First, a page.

New Center Nears Completion Construction continued this Fall on the new Multicultural Center. Replacing the current center, the new 10,500-square-foot facility — located east of Bracken Library — will provide services closer to where students live and study, with amenities designed to assist and support all students and to promote inclusive excellence. The new center replaces the former location: a house southeast of the Student Center that was constructed in 1934 and became the Special Programs House in the early 1970s to serve Ball State’s Black students.
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Firoza (Leena) Ali and Dr. Mir Masoom Ali at their Carmel, Indiana, home where they have lived since 2013.
A History of Friendships Whether guiding students to fulfilling careers or helping establish the Islamic Center of Muncie, Mir Masoom Ali is gifted at making others’ lives better. By Susan DeGrane
1969, Mir Masoom Ali, now the George and Frances Ball Distinguished Professor Emeritus of Statistics and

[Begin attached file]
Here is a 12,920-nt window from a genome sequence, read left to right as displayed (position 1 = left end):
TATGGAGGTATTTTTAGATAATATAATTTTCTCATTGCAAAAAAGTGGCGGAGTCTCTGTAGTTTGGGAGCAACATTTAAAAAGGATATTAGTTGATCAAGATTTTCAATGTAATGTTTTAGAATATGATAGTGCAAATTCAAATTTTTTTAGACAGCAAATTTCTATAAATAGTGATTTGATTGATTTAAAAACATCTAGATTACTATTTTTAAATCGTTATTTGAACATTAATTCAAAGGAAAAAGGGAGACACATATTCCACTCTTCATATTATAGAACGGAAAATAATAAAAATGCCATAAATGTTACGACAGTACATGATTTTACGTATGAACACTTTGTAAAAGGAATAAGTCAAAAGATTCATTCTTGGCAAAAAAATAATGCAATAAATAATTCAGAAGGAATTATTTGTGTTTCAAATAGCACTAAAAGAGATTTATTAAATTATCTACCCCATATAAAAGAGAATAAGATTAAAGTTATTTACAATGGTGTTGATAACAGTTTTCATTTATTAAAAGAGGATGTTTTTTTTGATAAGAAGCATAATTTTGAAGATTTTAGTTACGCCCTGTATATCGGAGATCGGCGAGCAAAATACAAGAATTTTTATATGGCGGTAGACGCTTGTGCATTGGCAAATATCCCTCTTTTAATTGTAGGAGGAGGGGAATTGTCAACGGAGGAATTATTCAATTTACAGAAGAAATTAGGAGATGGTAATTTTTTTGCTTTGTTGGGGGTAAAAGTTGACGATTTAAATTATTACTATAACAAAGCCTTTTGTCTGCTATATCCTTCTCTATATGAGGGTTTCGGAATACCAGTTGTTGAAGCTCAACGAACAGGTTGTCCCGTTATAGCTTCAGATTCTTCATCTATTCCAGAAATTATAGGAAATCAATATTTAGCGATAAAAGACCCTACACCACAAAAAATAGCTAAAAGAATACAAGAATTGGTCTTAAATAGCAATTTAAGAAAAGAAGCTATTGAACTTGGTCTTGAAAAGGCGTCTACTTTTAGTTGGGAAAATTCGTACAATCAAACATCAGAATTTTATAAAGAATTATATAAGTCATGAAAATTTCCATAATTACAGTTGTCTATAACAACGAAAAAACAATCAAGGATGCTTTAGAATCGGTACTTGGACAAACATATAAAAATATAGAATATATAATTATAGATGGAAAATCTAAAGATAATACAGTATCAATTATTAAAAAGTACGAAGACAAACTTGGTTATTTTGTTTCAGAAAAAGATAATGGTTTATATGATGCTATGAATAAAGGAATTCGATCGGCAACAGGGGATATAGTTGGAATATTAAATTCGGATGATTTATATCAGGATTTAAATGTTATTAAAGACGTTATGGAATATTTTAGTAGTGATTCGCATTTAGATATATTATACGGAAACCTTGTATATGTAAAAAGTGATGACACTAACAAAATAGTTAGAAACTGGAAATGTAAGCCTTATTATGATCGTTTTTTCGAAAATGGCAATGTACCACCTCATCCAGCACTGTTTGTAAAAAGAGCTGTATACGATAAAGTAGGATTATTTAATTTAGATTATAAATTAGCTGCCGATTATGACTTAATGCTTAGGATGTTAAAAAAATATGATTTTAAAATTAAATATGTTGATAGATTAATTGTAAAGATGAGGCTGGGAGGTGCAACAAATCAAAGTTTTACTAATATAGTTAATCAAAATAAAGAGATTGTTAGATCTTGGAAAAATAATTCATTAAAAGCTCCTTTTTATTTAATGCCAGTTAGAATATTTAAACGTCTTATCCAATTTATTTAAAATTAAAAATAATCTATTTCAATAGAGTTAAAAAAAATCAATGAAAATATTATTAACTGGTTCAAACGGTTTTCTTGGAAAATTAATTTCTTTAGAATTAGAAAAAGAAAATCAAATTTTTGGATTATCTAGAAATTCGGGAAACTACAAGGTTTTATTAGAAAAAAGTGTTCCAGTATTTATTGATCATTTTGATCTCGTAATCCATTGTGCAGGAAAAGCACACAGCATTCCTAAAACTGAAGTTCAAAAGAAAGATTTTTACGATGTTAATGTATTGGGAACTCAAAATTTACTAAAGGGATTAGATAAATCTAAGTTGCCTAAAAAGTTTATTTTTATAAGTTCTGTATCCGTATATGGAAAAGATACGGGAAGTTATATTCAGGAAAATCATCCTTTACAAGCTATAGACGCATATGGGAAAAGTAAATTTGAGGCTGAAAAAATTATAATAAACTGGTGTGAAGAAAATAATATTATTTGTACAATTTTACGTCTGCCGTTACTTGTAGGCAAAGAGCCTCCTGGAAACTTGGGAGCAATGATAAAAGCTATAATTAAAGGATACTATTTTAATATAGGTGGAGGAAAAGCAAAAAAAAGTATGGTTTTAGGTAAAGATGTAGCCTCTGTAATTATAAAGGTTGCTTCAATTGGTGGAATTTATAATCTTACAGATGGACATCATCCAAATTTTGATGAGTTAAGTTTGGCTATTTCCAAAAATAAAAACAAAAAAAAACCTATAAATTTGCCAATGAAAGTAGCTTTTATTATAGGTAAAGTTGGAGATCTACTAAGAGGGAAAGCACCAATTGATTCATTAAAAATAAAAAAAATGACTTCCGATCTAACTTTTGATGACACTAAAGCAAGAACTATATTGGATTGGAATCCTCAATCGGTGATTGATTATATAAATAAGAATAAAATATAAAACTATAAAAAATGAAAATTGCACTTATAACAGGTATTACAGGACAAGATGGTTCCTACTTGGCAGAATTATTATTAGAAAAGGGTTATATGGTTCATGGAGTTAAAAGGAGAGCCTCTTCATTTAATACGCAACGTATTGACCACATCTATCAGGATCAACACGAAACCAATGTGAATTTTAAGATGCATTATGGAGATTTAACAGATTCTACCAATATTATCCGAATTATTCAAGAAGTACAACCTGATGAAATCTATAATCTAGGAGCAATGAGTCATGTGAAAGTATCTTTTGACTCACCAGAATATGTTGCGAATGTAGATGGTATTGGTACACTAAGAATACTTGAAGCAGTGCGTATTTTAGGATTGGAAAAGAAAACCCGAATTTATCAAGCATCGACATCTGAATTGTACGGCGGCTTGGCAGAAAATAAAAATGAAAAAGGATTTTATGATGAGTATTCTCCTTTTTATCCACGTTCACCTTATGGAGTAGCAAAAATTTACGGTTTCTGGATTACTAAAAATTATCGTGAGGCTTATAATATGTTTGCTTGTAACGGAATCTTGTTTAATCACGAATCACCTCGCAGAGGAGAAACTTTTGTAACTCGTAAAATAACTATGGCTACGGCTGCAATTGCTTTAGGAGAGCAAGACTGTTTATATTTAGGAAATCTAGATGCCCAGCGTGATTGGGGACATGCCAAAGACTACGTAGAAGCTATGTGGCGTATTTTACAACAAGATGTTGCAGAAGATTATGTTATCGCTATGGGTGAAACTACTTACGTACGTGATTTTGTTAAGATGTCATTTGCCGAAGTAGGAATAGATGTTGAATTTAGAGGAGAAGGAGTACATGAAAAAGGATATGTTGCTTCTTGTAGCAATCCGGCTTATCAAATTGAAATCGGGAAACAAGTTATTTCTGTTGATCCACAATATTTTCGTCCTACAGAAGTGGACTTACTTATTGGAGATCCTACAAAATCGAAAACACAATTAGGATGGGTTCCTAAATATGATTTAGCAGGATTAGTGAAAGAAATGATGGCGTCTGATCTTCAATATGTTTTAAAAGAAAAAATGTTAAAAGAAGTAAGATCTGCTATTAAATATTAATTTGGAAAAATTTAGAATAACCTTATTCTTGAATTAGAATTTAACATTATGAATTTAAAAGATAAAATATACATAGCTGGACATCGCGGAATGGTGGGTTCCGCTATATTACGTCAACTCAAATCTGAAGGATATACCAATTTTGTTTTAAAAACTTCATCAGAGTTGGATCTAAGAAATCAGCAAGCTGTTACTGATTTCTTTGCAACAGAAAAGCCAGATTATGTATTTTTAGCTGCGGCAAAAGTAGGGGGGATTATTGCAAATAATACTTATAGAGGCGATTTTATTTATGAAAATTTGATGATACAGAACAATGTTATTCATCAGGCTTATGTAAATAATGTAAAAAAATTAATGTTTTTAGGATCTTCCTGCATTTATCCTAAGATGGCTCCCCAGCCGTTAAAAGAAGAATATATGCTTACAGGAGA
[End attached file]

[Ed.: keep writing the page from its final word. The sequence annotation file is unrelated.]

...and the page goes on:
professor emeritus of mathematical sciences, arrived as the only passenger on a 10-seater plane from Chicago to Muncie. After surveying the landscape of cornfields, his first thought was to call his wife. “I told her, ‘I’m coming back as soon as possible. There’s nothing here.’” Contrary to his words, he did not return to Toronto, where he received his PhD and where Firoza (Leena) Ali and their young children were still living. Nor did he return to Bangladesh, where he was born in 1937. Instead, he stayed in Muncie for 44 years, making an indelible mark on the community, both academically and culturally.
Photo by Bobby Ellis